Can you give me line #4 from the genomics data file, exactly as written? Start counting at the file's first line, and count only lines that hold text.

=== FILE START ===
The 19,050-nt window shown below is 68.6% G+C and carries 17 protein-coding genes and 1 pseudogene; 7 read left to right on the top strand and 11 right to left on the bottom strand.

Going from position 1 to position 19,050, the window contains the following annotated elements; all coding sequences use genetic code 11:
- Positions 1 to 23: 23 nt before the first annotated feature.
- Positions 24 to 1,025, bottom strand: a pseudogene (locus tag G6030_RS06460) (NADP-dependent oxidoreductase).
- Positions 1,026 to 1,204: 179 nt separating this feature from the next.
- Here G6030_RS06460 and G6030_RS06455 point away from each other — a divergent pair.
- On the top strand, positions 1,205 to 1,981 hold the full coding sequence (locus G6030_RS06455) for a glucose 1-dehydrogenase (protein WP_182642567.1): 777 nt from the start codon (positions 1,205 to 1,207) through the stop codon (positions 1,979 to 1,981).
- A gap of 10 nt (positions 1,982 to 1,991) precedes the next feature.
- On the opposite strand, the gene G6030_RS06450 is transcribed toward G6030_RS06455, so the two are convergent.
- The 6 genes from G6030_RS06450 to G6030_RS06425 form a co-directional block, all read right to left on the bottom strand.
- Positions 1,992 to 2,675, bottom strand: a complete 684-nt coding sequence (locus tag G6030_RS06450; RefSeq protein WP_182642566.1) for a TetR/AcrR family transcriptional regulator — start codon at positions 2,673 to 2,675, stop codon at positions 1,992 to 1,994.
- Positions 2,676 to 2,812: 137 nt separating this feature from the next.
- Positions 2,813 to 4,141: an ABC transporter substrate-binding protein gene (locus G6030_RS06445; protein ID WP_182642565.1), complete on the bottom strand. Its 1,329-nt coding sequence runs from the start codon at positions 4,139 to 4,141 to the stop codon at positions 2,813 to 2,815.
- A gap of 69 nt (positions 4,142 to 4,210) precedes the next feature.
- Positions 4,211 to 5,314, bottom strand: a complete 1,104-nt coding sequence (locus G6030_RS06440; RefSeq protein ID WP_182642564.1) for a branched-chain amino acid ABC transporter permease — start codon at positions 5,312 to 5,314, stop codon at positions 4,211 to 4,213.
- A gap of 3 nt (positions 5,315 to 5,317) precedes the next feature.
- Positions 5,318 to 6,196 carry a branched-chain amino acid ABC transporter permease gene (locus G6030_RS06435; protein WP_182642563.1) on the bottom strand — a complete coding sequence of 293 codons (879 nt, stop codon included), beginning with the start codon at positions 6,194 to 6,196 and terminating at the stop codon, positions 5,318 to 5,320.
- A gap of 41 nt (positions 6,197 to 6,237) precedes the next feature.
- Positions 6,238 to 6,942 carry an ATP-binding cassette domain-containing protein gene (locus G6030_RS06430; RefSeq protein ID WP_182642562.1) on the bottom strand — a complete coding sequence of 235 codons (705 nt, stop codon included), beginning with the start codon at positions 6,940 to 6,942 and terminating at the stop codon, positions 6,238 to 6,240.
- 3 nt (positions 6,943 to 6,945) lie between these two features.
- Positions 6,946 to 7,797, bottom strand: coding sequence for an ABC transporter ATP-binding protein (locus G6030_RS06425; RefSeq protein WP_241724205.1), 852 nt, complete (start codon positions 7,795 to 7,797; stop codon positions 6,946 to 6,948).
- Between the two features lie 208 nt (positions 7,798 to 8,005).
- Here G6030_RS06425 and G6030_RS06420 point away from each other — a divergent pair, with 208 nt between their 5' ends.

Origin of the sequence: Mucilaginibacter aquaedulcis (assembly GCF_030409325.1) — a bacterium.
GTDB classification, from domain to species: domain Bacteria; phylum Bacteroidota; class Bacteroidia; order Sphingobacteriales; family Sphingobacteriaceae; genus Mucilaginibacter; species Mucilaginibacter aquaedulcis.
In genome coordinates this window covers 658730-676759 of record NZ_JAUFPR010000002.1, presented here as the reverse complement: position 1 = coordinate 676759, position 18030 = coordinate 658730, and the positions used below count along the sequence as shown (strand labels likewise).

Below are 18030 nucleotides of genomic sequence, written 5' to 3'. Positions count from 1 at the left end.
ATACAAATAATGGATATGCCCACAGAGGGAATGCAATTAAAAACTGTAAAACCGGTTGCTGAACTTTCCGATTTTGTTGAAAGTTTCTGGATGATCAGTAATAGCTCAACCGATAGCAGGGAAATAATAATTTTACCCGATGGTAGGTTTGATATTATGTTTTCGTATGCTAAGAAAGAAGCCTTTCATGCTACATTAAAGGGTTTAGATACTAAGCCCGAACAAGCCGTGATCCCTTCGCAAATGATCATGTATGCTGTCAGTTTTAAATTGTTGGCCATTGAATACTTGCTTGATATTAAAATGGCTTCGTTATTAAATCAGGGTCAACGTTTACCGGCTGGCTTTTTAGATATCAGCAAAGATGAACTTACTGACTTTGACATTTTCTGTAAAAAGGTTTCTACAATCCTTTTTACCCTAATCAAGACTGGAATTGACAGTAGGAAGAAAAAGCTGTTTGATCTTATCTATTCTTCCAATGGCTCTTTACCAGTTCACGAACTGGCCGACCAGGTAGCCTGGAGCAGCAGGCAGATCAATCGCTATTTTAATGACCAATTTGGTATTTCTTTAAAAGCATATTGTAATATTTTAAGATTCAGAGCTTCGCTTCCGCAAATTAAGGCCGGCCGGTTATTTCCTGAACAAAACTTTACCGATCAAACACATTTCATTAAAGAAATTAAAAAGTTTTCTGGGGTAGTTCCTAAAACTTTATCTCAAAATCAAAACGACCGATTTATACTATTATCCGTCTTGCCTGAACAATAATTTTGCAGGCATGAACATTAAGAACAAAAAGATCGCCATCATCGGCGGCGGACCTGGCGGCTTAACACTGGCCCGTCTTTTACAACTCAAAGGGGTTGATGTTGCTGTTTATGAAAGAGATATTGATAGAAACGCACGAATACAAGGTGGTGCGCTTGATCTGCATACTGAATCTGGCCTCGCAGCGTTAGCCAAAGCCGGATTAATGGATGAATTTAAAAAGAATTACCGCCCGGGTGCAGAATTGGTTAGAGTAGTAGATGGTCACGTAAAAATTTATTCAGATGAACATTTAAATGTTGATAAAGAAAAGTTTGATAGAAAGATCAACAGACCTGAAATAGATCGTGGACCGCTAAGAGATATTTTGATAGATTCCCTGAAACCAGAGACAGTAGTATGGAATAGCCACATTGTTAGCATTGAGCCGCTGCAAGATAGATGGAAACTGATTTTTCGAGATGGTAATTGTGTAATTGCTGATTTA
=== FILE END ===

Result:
- Positions 24 to 1,025, bottom strand: a pseudogene (locus tag G6030_RS06460) (NADP-dependent oxidoreductase).